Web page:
Hamas is a wicked organisation but that doesn’t put Israel above the law.

The law of self-defence is easy enough to state.  It is much harder to apply in practice.

In a typical criminal case an argument breaks out in a pub. A punch is thrown. The situation escalates and a drinker smashes his glass into someone’s face causing deep cuts. He claims that he did so in the heat of the moment because he thought he was about to be stabbed.

Was his action lawful?

It is impossible to give a purely legal answer. It all depends on what the jury make of his explanation. If the jurors are sure that he’s lying when he says “I thought I was about to be stabbed,” and that in fact he just wanted to join in the fight, he will be convicted.

On the other hand if they accept that he may have thought he was about to be stabbed they will probably acquit him. A glassing is a terrible thing, but if the alternative is a potentially fatal knife in the ribs then it is the lesser of two evils. It would, though terrible, be a proportionate response to an imminent and terrifying threat.

In English domestic law whenever a defendant claims to have acted in self-defence juries are directed that they should consider whether the force he used was “reasonable”. The issue of proportionality is central to that question. The classic exposition comes from Palmer v. R [1971] A.C. 814:

It is both good law and good sense that a man who is attacked may defend himself. It is both good law and good sense that he may do, but may only do, what is reasonably necessary. But everything will depend upon the particular facts and circumstances. …It may in some cases be only sensible and clearly possible to take some simple avoiding action. Some attacks may be serious and dangerous. Others may not be. If there is some relatively minor attack it would not be common sense to permit some action of retaliation which was wholly out of proportion to the necessities of the situation. If an attack is serious so that it puts someone in immediate peril then immediate defensive action may be necessary. If the moment is one of crisis for someone in imminent danger he may have [to] avert the danger by some instant reaction. If the attack is all over and no sort of peril remains then the employment of force may be by way of revenge or punishment or by way of paying off an old score or may be pure aggression. There may no longer be any link with a necessity of defence… If there has been an attack so that self-defence is reasonably necessary it will be recognised that a person defending himself cannot weigh to a nicety the exact measure of his necessary defensive action. If a jury thought that in a moment of unexpected anguish a person attacked had only done what he honestly and instinctively thought was necessary that would be most potent evidence that only reasonable defensive action had been taken.”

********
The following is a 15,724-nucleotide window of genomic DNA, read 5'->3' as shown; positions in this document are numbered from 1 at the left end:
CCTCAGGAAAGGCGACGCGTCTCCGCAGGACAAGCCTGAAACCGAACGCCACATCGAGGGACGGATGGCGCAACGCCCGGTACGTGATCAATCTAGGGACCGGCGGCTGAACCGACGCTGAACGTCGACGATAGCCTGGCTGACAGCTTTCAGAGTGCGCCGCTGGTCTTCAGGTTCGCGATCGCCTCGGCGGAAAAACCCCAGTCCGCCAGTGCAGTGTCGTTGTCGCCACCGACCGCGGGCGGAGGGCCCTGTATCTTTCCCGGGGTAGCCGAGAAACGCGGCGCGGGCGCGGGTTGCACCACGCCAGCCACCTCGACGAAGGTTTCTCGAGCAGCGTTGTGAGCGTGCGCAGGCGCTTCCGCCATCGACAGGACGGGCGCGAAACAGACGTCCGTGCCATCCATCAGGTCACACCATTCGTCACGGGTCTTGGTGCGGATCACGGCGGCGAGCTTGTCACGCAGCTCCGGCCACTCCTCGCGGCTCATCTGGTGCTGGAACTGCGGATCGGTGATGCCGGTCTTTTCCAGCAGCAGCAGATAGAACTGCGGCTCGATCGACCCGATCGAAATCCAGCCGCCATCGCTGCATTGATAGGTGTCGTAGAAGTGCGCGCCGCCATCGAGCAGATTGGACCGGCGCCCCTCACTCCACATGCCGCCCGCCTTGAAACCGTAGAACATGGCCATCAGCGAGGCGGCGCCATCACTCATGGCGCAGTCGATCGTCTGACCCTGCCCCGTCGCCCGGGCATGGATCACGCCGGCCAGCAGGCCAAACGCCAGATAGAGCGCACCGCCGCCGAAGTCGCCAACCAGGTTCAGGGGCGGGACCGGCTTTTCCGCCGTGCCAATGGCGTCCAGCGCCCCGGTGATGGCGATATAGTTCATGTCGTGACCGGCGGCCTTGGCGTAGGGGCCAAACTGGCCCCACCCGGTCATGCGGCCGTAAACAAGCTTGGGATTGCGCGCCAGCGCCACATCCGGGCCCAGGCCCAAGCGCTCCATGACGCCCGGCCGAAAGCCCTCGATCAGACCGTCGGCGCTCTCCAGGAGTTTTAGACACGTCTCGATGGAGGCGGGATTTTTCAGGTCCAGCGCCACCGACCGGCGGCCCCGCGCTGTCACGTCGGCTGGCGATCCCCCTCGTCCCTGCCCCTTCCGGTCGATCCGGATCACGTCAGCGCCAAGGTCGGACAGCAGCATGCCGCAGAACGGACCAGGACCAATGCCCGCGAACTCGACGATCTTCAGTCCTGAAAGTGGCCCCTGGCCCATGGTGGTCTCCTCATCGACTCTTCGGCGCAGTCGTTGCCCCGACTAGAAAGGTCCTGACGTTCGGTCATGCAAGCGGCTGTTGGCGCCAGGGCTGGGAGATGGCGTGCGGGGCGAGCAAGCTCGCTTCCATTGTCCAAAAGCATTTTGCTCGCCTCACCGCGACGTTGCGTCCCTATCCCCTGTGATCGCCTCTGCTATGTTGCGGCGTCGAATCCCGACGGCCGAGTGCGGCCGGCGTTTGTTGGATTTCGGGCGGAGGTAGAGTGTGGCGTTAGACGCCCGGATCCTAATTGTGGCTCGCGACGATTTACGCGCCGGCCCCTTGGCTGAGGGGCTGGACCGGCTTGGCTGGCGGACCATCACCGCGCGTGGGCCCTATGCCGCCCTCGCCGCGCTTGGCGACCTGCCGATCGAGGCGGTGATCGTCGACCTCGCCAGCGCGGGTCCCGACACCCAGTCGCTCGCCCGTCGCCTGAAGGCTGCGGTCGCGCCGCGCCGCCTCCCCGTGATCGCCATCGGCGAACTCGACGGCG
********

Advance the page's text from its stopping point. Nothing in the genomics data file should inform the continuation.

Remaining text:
The principle has now been given statutory force. What it boils down to is that a person may use reasonable force in necessary self defence. He is judged on the facts as he believes them to be, and the law accepts that it is impossible to weigh the exact degree of defensive force required.

Very similar principles apply in all common law and many continental jurisdictions.

The international law of self defence has many similarities to this principle of criminal law. It is the law that Israel uses to justify its current incursion into Gaza. But does it in fact provide a legal justification?

As with the pub glassing, it is impossible to give a purely legal answer. A court hearing evidence after the event could give a verdict. An onlooker observing from afar cannot give a verdict, only an opinion .

As children are killed in their hundreds so the temperature of the debate rises in the West. In fact “debate” hardly seems the right word: the dispute is conducted with an extraordinary vehemence.

Other conflicts – not least the current Syrian civil war – have resulted in far higher casualties without exciting the passion of Western commentators to anything like the same extent. There is a repulsive anti-semitic flavour to some of the anti-Israeli comment. But for many it is precisely because we believe that Israel broadly shares Western values, especially democracy and the rule of law, that we are particularly disturbed to see it engaged in such a brutal conflict.